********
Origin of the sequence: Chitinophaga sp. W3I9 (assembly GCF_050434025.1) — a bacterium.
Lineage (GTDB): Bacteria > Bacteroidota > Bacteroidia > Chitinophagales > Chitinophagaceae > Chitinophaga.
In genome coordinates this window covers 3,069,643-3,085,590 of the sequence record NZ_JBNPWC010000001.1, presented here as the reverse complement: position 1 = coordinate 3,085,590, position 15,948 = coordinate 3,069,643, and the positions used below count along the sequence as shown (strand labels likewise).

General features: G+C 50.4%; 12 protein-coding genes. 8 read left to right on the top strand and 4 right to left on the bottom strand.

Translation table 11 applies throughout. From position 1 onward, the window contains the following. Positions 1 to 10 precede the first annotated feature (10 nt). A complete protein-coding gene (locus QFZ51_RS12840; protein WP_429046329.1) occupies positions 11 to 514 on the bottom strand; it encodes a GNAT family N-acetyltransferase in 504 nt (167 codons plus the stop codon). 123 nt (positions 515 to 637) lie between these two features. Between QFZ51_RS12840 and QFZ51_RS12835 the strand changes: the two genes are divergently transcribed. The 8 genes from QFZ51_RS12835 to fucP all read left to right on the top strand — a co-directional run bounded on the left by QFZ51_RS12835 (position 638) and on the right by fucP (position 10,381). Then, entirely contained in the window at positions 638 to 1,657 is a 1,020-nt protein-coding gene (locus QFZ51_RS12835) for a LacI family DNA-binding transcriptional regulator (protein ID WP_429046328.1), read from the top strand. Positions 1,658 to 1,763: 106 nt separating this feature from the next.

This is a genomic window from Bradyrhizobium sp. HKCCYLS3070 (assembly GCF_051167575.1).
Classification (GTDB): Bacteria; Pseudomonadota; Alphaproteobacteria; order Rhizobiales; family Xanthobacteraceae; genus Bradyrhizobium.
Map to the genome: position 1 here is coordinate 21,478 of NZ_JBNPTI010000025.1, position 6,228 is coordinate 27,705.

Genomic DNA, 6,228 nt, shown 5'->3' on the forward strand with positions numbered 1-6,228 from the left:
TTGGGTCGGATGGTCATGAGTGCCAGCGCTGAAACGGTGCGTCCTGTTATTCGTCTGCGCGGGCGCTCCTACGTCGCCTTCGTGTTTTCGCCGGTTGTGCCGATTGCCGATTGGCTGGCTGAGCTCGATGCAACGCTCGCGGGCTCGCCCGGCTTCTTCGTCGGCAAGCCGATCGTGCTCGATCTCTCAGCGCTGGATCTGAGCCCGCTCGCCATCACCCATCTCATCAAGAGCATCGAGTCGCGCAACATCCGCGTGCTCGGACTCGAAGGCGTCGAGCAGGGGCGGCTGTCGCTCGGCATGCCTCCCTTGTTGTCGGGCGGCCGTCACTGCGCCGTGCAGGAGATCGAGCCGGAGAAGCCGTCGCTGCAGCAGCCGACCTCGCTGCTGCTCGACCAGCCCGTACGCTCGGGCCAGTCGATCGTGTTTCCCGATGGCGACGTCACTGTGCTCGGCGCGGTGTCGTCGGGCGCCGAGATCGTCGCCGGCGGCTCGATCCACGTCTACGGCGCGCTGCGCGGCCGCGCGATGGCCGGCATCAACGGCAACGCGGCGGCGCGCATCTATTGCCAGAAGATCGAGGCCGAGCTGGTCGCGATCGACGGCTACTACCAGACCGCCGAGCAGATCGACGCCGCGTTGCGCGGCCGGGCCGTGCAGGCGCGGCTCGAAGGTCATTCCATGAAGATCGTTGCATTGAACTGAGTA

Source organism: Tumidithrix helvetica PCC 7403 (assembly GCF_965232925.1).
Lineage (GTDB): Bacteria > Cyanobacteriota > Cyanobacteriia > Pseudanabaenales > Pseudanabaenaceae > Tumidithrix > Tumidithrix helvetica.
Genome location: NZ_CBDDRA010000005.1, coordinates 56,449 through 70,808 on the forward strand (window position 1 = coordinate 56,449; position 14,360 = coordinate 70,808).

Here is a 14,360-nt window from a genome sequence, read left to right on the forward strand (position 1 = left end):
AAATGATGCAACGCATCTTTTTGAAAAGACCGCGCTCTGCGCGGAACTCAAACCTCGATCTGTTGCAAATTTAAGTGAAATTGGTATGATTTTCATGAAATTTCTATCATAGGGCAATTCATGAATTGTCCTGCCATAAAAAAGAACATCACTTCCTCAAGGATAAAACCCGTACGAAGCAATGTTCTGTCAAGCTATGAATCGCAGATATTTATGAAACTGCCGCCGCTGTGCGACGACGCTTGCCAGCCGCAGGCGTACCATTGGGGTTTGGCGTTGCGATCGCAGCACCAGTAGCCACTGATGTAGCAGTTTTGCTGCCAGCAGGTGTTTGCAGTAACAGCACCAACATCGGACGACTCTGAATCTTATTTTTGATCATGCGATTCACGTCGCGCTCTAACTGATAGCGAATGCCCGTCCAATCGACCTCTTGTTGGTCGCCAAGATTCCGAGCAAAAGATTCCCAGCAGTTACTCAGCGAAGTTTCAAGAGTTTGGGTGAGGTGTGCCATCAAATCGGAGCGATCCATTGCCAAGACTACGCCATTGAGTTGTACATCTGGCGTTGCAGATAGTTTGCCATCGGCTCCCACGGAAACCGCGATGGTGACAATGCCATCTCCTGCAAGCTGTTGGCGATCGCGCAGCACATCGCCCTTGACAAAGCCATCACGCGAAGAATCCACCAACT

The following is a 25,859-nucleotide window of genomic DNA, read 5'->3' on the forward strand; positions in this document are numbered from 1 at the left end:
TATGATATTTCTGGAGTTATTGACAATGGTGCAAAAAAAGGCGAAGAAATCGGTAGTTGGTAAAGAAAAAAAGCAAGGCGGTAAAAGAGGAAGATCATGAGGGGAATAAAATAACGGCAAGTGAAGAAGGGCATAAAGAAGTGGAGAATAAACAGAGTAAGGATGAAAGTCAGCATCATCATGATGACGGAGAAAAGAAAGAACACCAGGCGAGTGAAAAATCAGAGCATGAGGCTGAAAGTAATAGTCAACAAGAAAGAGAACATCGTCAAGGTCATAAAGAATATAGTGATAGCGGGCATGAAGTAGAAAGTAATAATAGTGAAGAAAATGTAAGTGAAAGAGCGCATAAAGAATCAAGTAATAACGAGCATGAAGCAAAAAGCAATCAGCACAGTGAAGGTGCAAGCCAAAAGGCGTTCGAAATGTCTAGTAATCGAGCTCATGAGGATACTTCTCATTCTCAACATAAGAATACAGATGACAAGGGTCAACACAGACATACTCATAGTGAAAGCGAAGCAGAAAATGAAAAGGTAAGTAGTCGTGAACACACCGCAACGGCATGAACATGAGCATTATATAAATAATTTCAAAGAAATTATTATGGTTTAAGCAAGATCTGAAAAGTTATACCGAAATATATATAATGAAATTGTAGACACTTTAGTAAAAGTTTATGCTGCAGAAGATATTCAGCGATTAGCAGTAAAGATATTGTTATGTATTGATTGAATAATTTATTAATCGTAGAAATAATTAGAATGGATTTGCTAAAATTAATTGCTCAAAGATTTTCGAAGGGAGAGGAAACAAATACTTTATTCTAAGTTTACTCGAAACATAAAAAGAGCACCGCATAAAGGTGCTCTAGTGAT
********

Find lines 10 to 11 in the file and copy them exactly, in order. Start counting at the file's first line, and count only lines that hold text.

TTGGGTCGGATGGTCATGAGTGCCAGCGCTGAAACGGTGCGTCCTGTTATTCGTCTGCGCGGGCGCTCCTACGTCGCCTTCGTGTTTTCGCCGGTTGTGCCGATTGCCGATTGGCTGGCTGAGCTCGATGCAACGCTCGCGGGCTCGCCCGGCTTCTTCGTCGGCAAGCCGATCGTGCTCGATCTCTCAGCGCTGGATCTGAGCCCGCTCGCCATCACCCATCTCATCAAGAGCATCGAGTCGCGCAACATCCGCGTGCTCGGACTCGAAGGCGTCGAGCAGGGGCGGCTGTCGCTCGGCATGCCTCCCTTGTTGTCGGGCGGCCGTCACTGCGCCGTGCAGGAGATCGAGCCGGAGAAGCCGTCGCTGCAGCAGCCGACCTCGCTGCTGCTCGACCAGCCCGTACGCTCGGGCCAGTCGATCGTGTTTCCCGATGGCGACGTCACTGTGCTCGGCGCGGTGTCGTCGGGCGCCGAGATCGTCGCCGGCGGCTCGATCCACGTCTACGGCGCGCTGCGCGGCCGCGCGATGGCCGGCATCAACGGCAACGCGGCGGCGCGCATCTATTGCCAGAAGATCGAGGCCGAGCTGGTCGCGATCGACGGCTACTACCAGACCGCCGAGCAGATCGACGCCGCGTTGCGCGGCCGGGCCGTGCAGGCGCGGCTCGAAGGTCATTCCATGAAGATCGTTGCATTGAACTGAGTA

Source organism: Tumidithrix helvetica PCC 7403 (assembly GCF_965232925.1).